However, while the Kishi may feel durable, and its portable nature make it very easy to carry, the flaws quickly begin to mount once you actually use the controller a handful of times. In order to secure your phone and keep it safe while you're playing games on it, the Kishi has curved edges to better hold a phone in place. This is a good idea in theory, but since the clamps are rather thin, I'd usually need to take the back case off of my phone each time I wanted to use the controller. Not only that, but the curved edges are actually quite sharp on the ends, and the way they taper inwards makes it easy to catch your phone on the edge and scratch it in its caseless, defenseless state.

Another irksome quality to the Kishi is its d-pad. It's hard to expect to find a good d-pad from a third-party company, but given how large Razer is, and how they've made competent controllers with decent d-pads in the past, the one found on the Kishi is a bit of a disappointment. It's mushy, doesn't give very good feedback, and it also needs a good bit of force to press down--something that both becomes an uncomfortable strain after extended use, and also feels unpleasant. Adding onto the list of grievances are the trigger buttons, which manage to somehow be slippery, scratchy, and stiff, all at once. The material used for the triggers is a slippery, glossy plastic, so you never really have a good grip on them. Even when you do, they have too much resistance, and are scratchy to press. To contrast, the analogue sticks are actually quite nice, almost on par with a regular controller, while everything else, from the shoulder buttons to the face buttons, is within the realm of acceptable.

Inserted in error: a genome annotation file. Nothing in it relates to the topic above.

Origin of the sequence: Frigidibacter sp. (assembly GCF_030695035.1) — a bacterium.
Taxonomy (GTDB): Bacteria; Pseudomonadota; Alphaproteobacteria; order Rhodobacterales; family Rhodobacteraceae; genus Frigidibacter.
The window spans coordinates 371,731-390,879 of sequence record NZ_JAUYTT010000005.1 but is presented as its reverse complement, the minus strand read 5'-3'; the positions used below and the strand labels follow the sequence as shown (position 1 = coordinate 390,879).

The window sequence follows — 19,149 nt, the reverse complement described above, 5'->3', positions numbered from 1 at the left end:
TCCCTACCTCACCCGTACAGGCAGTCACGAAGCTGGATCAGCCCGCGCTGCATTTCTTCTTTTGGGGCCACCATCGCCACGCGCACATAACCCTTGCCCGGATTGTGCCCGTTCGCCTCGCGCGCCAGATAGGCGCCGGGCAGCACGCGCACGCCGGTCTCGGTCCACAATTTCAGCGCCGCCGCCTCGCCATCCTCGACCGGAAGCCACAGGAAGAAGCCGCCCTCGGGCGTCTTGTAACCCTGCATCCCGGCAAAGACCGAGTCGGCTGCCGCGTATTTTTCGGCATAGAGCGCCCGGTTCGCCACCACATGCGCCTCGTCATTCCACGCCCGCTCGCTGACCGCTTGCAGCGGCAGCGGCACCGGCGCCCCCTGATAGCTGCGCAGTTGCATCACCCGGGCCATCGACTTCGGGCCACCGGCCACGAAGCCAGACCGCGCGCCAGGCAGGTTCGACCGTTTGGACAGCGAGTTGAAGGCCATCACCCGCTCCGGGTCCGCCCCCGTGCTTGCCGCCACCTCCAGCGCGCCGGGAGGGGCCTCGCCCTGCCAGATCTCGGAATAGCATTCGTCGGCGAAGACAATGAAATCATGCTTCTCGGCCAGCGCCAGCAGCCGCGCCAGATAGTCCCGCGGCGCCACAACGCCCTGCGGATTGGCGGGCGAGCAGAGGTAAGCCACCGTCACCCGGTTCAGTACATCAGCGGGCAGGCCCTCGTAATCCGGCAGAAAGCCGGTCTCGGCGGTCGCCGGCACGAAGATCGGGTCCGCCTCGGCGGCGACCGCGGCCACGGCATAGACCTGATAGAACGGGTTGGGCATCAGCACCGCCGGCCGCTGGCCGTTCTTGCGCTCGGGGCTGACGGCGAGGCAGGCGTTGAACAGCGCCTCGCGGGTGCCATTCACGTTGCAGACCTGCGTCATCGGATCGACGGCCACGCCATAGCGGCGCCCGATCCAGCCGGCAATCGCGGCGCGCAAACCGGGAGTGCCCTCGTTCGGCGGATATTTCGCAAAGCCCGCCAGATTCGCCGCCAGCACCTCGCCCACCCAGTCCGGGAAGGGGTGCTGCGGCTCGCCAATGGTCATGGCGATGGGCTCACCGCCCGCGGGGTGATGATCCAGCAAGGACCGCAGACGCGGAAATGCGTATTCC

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Much like the Gamevice, in order to connect your phone, you stretch the Kishi outwards, and the elastic bands on the back will clamp and secure it. Having the bands on the back be elastic and foldable is a great way to make the Kishi portable, and they seem durable enough that they'll last throughout long term usage. As the Kishi uses USB-C, it isn't wireless, but that also means there's no battery to worry about, or input lag through Bluetooth. There's a USB-C port on the bottom, too, meant to charge your phone if you've got them connected, but don't want to disconnect or you want to plug it in while playing; an appreciated feature. Overall, it adds quite a bit of bulk to your phone, but it's quite comfortable and ergonomic to hold.